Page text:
The Petition for Return of Property is directed to the wrong authority: "Congress has provided a means for ameliorating the harshness of these [forfeiture] statutes the Attorney General may return the property if he finds such mitigating circumstances as to justify the remission of the forfeiture." United States of America v. One Clipper Bow Ketch Nisku, 548 F.2d 8, 12 (1st Cir. 1977) [narcotics case]. Title 19 United States Code, § 1618 provides an exclusive remedy under the aegis of the executive branch for those claimants seeking remittance or mitigation of fines, penalties, and forfeitures. United States v. One 1969 Ford Plymouth Fury, 476 F.2d 960 (5th Cir. 1973) [automobile in counterfeit case]. See, United States v. United States Coin & Currency, 401 U.S. 715, 91 S. Ct. 1041, 28 L. Ed. 2d 434 (1971).

Accordingly, Petitioner's motion to strike claimant's Petition for Return of Property is GRANTED.


When confronted with a motion for summary judgment it is not part of the Court's duty to decide factual issues. The *398 Court need only determine whether there are issues to be tried. Chappell v. Goltsman, 186 F.2d 215, 218 (5th Cir. 1950). The grant of a motion for summary judgment is particularly appropriate where trial on the merits would reveal no additional data and where "the facts and inferences point so overwhelmingly in favor of one party that the Court believes that reasonable men could not arrive at but one verdict." Nunez v. Superior Oil Co., 572 F.2d 1119, 1124 (5th Cir. 1978). This is such a case since absence of intent or knowledge does not bar the instant forfeiture. Petitioner's motion for summary judgment is GRANTED. It is therefore

ORDERED, ADJUDGED and DECREED by the Court that the property described as follows: Fourteen (14) Handguns and One (1) 1980 Jeep CJ-2, VIN: JOM93ACO14139, under seizure in this cause be and the same is hereby forfeited to the United States. It is further

ORDERED that the United States Marshal for the Southern District of Texas deliver the 1980 Jeep CJ-7, VIN: JOM93ACO14139, to the Regional Commissioner of Customs, U.S. Customs, Houston, Texas, pursuant to the Application for Delivery of Seized Property on file herein for official use or disposal in accordance with law. It is further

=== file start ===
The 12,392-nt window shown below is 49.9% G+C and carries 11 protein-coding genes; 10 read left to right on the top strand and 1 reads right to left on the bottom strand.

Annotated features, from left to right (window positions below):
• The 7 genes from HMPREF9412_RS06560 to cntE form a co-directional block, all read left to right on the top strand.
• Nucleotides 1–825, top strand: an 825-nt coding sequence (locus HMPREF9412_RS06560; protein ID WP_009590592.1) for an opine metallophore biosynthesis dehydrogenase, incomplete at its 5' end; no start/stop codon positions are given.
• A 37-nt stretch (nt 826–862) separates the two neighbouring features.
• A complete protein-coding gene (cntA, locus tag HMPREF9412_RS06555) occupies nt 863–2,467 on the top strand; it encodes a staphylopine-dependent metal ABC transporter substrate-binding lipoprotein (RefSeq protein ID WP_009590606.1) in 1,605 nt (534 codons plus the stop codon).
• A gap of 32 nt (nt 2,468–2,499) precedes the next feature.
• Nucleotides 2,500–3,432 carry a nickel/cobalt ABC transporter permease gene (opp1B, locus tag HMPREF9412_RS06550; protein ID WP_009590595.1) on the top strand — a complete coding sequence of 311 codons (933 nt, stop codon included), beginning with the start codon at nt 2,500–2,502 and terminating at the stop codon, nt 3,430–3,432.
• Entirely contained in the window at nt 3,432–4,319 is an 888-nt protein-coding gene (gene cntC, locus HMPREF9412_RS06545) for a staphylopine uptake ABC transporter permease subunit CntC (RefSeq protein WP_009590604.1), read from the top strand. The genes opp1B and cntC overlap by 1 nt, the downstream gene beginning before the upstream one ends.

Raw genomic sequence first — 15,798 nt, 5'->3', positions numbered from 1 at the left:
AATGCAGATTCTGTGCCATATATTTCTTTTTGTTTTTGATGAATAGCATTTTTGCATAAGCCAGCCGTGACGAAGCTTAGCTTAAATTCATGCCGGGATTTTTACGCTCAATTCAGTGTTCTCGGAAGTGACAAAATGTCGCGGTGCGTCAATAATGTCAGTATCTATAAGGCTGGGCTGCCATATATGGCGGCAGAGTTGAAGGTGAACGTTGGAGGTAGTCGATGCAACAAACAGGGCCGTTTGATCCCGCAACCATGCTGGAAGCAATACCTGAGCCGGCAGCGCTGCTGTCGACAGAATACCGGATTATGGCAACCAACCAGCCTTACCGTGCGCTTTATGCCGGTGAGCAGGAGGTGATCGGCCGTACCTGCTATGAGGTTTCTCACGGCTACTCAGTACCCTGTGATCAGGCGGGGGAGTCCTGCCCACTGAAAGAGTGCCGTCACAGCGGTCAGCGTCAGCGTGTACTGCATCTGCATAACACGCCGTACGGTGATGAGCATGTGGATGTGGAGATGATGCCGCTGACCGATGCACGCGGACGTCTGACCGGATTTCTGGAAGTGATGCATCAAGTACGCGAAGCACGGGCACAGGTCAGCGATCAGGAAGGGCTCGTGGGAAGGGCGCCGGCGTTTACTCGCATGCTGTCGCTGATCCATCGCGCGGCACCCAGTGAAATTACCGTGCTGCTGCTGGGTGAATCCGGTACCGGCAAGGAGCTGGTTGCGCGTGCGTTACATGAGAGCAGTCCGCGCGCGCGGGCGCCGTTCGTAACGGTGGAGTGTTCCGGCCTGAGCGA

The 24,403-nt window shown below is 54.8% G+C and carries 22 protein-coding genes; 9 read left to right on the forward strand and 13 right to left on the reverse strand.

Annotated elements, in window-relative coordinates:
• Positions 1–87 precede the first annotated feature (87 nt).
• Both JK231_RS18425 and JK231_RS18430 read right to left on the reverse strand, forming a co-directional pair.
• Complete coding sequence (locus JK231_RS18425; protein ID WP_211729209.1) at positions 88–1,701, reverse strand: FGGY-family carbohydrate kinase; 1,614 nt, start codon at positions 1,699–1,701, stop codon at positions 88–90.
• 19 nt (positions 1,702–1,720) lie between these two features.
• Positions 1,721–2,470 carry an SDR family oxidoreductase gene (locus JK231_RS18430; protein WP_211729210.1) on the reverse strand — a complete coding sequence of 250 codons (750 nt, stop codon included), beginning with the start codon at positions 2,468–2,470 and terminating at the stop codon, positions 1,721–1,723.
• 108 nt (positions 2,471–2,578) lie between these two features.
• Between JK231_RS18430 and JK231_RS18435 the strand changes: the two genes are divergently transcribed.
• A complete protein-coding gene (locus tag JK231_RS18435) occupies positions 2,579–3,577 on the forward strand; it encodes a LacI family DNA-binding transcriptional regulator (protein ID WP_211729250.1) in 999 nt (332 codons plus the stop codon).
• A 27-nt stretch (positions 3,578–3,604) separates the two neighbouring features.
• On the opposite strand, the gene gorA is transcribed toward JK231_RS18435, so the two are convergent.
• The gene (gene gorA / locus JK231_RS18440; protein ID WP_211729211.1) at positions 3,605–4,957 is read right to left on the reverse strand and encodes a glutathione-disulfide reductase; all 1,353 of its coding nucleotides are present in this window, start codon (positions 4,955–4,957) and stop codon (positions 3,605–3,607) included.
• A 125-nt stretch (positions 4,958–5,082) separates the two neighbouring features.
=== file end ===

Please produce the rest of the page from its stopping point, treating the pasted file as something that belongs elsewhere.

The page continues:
ORDERED that the Application of the Department of Interior for delivery to U. S. Fish and Wildlife Service ADC, P. O. Box 1306, Albuquerque, New Mexico 87103, of the seized handgun described as One S & W .22 Caliber Revolver, 18-14, Serial No. 82K6773 is GRANTED. It is further

ORDERED that the Application of the Department of Treasury for delivery to the Property Officer, Internal Revenue Service, Criminal Investigation Division, 1111 Constitution Avenue, N.W., Room 2127, Washington, D.C. 20224, of the seized handguns described as: One S & W .357 Revolver, Serial No. 1D99353 and One Colt, 38 Det. Special, 1-½" Revolver, Serial No. S31008 is GRANTED, it is further

ORDERED that the above-described three handguns be delivered to the respective agencies by the U. S. Marshal for the Southern District of Texas, but a 12-month detainer, from the date of this Order, is placed on the delivery of these handguns pending disposition of the criminal investigation and prosecution in this matter. It is further

ORDERED that the remaining Eleven (11) handguns described as:

 1. Sterling        .22   Automatic - E27229
 2. Butler          .22   Derringer - B73827
 3. Chalter         .38   1½" Revolver - 587411
 4. Taurus          .38   4" Revolver - 1372016
 5. Ruger          .357   4" Revolver - XXX-XXXXX
 6. Arminius        .38   2" Revolver - 538047
 7. Chalter         .38   1½" Revolver - 558041
 8. Taurus          .38   4" Revolver - 1385391
 9. Taurus          .38   4" Revolver - 1402714
10. Rossi           .38   4" Revolver - D476238
11. Rossi           .38   4" Revolver - D478542

be delivered to U. S. Customs, Houston, Texas to be disposed of in accordance with law. It is further

ORDERED that upon accepting delivery of said property, U. S. Customs, Houston, Texas shall pay to the U. S. Marshal for the Southern District of Texas, all costs incident to seizure, forfeiture and storage incurred in the above-styled cause pursuant to 40 U.S.C. § 304j.